An employment litigation lawyer has heard this situation many times: You work hard at your job doing your best to meet your employer’s expectations. You receive outstanding performance evaluations. You have been loyal to the company for years, taking on greater responsibilities each and every year. A promotion becomes available. This is a job you have wanted for years, and you believe with all of your heart that this is now your opportunity. You interview for that job and feel good about your chances.
You are not selected for the job and come to learn that the person selected is significantly less qualified than you are to perform that job. Why weren’t you selected?
At the time that you are not selected, the company offers a reason for your non-selection. That reason proves to be false based on your inquiries and additional information that you have.
Months later, you learn of another reason offered for your non-selection after you file a charge of discrimination with the U.S. Equal Employment Opportunity Commission. In response to your charge, the employer offers another reason for your non-selection and, noticeably absent, is the first reason offered.
You suspect that the employer’s reasons offered for your non-selection are a pretext – or cover-up – for gender discrimination. (You can substitute any protected basis for gender here, such as race, religion, national origin, sex, sexual orientation, and so on, as this scenario applies equally to all forms of discrimination.) So, what should you do?
Since my early days in law practice working as a trial lawyer in the Justice Department’s Civil Rights Division, I have investigated and prosecuted many claims of discrimination based on protected bases, including race, gender, national origin, religion, disability, and others. These claims involving, hiring, treatment on the job, promotions, the work environment, and other terms and conditions of employment. Such claims are difficult to prove and are labor-intensive. There is usually no “smoking gun” evidence that clearly proves that an employer harbors prejudice or discriminates.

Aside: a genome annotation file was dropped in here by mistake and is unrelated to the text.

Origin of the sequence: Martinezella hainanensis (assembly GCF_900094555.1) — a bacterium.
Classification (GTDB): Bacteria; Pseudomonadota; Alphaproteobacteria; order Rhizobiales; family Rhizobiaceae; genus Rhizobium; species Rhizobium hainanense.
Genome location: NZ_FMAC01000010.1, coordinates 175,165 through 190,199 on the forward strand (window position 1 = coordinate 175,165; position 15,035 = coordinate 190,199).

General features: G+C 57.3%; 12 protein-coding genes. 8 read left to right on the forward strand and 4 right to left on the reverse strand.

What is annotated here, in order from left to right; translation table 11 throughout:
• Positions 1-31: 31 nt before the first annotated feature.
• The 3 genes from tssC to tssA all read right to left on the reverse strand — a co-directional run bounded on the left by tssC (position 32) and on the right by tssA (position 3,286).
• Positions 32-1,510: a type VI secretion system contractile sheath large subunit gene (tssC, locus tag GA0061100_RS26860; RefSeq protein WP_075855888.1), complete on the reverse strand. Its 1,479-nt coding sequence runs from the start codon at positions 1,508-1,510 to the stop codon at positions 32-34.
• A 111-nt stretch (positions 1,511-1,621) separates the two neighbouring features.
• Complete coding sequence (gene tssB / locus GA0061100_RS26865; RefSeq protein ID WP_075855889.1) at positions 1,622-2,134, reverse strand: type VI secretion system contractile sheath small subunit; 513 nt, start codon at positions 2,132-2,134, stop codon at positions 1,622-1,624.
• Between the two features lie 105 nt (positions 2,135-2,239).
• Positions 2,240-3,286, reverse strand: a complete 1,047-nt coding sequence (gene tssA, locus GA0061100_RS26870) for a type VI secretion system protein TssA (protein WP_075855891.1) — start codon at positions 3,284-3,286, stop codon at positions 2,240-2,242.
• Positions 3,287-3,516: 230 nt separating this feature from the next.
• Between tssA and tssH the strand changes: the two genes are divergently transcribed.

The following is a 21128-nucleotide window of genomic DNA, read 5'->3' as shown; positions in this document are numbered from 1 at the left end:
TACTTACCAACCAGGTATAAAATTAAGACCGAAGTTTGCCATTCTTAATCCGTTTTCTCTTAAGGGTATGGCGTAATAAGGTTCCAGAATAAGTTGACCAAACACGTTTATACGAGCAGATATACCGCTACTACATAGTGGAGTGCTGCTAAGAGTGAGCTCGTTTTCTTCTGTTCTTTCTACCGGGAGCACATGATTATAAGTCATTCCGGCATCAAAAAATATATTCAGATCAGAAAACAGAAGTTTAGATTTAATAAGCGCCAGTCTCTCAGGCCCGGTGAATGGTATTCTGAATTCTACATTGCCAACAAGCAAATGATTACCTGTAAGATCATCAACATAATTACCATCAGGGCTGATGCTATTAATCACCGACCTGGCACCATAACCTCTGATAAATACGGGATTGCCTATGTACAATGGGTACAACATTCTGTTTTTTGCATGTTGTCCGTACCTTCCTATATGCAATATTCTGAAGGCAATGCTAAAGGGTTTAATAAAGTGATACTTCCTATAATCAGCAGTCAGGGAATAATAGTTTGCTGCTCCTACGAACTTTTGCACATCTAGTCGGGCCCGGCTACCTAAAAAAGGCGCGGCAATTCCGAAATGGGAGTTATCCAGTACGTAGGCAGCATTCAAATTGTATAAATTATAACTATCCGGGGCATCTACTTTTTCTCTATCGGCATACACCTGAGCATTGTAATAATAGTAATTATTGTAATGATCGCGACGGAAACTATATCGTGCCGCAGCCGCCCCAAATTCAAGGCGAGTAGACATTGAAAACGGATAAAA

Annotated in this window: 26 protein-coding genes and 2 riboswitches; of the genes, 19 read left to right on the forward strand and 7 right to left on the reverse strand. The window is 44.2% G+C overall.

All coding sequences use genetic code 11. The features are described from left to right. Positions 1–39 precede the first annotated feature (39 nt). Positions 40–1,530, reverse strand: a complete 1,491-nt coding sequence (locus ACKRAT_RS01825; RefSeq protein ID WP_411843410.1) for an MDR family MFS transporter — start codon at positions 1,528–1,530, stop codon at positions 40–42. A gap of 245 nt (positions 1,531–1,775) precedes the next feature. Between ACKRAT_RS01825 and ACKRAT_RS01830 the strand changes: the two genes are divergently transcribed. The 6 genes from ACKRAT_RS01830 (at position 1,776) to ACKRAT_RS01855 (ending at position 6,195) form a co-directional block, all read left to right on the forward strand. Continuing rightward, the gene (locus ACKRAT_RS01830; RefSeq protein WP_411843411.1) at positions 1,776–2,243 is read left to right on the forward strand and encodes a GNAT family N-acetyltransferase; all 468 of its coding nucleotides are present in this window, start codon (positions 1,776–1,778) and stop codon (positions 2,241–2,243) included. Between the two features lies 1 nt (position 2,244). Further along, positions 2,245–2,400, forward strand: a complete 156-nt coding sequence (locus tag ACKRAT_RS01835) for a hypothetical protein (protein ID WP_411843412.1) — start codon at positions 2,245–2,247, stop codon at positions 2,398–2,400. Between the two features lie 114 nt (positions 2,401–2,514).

The Right Choice begins with a detailed investigation into the facts. This includes interviewing lower-level, non-managerial employees who observe and hear what goes on in the workplace. Seemingly irrelevant evidence may become more important. I frequently say to clients, “Specificity breeds truth.” The more details about what happened from various sources who can corroborate the facts, the better. The more information from persons who contradict or call into question the credibility of adverse witnesses, the better.
These strategies, among others, go a long way toward creating leverage that can make a positive resolution possible. To learn more from an experienced Employment Litigation Lawyer Washington, DC trusts, don’t wait to talk with us at Eric Siegel Law.
As an employment litigation lawyer can explain, under the Age Discrimination in Employment Act (ADEA) of 1975, discrimination based on age is a prohibited act for most employers, according to the Department of Labor. The ADEA applies to people of all ages, meaning that it is unlawful for both a 30-year-old as well as a 70-year-old to discriminate against applicants and employees based on their age.
However, the Act only provides protections for certain employees over the age of 40. It protects against discrimination during hiring and firing, terms of employment, compensation, conditions, and privileges of employment, promotion, and any other employment decision. Harassment based on age is also prohibited. The ADEA was enacted to cover some issues that the Civil Rights Act of 1964 failed to address.
Congressional statements as to the purpose of the ADEA, based on the findings of research, include the following, according to the Equal Employment Opportunity Commission (EEOC):
Due to the above findings, Congress decided that the purpose of the ADEA is to accomplish the following:
A seasoned employment litigation lawyer knows the ADEA applies to employers who have 20 or more regularly employed employees. For example, it does not apply to a small mom-and-pop coffee shop that has four employees, and it does not apply to a farmer that only employees 20 or more people for a short period of time in the summer or fall during picking or harvesting. The ADEA, after being amended, also prohibited the vast majority of mandatory retirements, such as professors and most businesspeople. It does not apply to high-level CEOs and does not apply to positions in the military, law enforcement, and firefighting
If you believe you have been a victim of employer age discrimination – or any other type of employer discrimination – you need a seasoned employment litigation lawyer to find out what legal recourse you may have. Call Eric Siegel Law to speak with an employment litigation lawyer and find out how we can help.